Umberto Eco on Code - Dictionary of Arguments
Code/Miller/Eco: according to Miller (G. Miller, 1951(1)), we define code as any system of symbols intended by prior agreement to represent the information and transmit it between source and destination. >Information.
a) a system of significant units and their combinations,
b) a system of semantic systems and rules of semantic combination of the different units (differentiated by their semantic components and compatible or incompatible)
c) a system of their possible couplings and the rules of transformation from one to the other and
d) a repertoire of rules of fact which provide for different communication circumstances corresponding to different interpretations.
Footnote: one could also say that the code involves: a) the morphological systems, b) the grammatical rules, c) the semantic systems, d) the rules of coupling and transition between morphological and semantic systems and e) the rules of semantic projection.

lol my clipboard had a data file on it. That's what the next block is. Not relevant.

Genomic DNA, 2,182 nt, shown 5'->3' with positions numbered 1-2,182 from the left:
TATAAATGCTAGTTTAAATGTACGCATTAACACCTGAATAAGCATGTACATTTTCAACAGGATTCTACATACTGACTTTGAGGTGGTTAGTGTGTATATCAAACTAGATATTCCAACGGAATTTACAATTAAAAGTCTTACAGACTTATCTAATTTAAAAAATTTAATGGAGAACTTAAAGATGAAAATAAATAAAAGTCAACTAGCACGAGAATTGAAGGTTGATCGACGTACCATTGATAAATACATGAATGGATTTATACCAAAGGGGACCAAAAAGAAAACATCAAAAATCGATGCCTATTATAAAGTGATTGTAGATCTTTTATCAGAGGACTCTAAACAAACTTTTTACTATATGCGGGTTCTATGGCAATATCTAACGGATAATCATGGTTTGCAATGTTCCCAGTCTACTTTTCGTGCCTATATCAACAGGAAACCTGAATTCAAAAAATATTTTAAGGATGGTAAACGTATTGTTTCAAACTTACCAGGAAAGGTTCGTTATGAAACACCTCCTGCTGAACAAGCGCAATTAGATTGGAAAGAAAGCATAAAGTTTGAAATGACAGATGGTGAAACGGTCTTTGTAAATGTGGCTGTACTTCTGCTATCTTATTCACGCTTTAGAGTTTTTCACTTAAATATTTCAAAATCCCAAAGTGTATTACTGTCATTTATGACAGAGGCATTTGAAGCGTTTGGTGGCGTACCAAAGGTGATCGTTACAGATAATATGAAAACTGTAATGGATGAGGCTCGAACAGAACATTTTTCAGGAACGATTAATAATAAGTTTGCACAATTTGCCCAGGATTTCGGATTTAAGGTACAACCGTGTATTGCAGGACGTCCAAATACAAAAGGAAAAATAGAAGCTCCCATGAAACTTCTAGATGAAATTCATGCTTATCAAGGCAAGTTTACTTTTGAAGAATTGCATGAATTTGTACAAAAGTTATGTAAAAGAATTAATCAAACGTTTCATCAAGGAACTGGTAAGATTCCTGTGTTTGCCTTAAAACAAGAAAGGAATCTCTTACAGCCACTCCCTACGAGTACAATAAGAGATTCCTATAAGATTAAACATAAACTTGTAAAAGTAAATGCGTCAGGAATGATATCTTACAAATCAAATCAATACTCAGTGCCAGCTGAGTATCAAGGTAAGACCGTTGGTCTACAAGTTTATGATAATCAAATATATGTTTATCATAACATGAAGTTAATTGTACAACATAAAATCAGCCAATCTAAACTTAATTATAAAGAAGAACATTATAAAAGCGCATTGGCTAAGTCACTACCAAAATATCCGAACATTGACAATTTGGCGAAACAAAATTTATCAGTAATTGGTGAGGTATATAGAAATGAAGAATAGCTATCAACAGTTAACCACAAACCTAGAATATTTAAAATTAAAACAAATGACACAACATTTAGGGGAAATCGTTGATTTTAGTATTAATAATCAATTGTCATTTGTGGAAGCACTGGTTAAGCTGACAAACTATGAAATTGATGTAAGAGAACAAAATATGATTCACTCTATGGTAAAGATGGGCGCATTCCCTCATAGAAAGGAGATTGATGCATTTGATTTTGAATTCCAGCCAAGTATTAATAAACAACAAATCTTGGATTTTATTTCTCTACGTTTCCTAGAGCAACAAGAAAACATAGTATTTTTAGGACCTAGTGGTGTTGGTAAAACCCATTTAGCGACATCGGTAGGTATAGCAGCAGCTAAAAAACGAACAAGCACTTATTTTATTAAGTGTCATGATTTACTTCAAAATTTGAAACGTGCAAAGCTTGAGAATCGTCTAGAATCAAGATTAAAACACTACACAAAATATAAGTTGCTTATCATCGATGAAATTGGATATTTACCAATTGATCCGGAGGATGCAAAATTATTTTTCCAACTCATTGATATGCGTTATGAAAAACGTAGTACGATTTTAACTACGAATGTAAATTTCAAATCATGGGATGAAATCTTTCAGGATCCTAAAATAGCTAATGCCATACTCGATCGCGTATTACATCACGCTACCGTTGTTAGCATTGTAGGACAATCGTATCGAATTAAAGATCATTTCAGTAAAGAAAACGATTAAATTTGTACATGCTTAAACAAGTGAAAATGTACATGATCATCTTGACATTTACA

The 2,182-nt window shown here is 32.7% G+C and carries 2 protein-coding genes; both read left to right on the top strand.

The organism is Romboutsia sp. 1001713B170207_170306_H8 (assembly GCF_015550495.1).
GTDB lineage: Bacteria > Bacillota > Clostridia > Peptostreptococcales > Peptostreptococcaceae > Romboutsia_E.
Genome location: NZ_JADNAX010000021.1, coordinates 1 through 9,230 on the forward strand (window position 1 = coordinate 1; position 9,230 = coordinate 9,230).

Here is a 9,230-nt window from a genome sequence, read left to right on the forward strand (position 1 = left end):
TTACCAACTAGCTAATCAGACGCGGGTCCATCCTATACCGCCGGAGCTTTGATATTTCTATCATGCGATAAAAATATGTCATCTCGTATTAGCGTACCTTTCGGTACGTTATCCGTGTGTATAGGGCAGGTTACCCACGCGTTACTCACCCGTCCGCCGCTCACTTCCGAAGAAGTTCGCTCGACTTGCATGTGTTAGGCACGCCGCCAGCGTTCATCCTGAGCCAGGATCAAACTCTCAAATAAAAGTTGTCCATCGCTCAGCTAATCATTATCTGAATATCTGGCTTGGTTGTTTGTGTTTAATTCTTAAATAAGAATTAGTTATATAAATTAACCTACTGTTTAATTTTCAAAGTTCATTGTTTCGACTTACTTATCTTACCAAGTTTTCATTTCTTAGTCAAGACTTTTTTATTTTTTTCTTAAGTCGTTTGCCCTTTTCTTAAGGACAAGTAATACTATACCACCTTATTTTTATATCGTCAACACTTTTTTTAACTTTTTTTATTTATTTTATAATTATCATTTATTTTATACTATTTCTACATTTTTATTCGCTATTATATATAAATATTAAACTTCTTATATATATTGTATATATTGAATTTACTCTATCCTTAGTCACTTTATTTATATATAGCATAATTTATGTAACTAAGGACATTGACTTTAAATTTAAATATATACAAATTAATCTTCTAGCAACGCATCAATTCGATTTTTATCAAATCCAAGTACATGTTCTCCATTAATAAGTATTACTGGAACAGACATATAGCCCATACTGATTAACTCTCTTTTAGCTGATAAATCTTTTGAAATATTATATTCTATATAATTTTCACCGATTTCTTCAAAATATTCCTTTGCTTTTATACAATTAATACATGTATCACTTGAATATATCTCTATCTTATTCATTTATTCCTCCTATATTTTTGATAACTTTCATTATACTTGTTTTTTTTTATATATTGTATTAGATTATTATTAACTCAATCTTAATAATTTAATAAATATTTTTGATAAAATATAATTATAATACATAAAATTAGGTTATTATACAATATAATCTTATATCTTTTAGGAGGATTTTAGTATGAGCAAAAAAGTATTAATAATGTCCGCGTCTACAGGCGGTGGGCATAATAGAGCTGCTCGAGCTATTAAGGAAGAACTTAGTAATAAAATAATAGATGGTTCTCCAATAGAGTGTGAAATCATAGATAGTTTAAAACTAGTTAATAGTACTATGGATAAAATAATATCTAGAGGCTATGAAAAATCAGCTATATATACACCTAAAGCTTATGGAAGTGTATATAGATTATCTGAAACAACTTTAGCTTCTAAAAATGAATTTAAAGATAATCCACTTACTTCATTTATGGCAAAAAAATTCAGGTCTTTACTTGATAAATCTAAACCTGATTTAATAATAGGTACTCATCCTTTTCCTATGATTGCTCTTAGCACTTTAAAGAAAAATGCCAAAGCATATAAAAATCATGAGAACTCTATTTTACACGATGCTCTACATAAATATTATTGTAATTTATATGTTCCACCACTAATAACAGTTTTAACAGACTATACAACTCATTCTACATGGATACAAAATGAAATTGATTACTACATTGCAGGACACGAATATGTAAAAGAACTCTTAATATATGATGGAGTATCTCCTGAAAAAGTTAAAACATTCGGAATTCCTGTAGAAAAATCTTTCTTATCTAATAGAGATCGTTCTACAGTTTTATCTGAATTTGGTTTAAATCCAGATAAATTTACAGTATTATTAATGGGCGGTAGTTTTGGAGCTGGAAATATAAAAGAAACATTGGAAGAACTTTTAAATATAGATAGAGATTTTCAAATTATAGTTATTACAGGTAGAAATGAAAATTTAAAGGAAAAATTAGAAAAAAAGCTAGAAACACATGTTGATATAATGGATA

Eco: the description of codes as currently functioning can almost always only be carried out on the occasion of examining the communication circumstances of a particular message.
A semiotic judgment says what the code says. A factual judgment says what the code does not provide and enriches the code.
>Grammar, >Semantics, >Rules, >Systems, >Symbols, >Syntax.
1. G. Miller, Language and Communication, NY, 1951_____________Explanation of symbols: Roman numerals indicate the source, arabic numerals indicate the page number. The corresponding books are indicated on the right hand side. ((s)…): Comment by the sender of the contribution. Translations: Dictionary of Arguments The note [Concept/Author], [Author1]Vs[Author2] or [Author]Vs[term] resp. "problem:"/"solution:", "old:"/"new:" and "thesis:" is an addition from the Dictionary of Arguments. If a German edition is specified, the page numbers refer to this edition.
Opera aperta, Milano 1962, 1967
Das offene Kunstwerk Frankfurt/M. 1977
La struttura assente, Milano 1968
Einführung in die Semiotik München 1972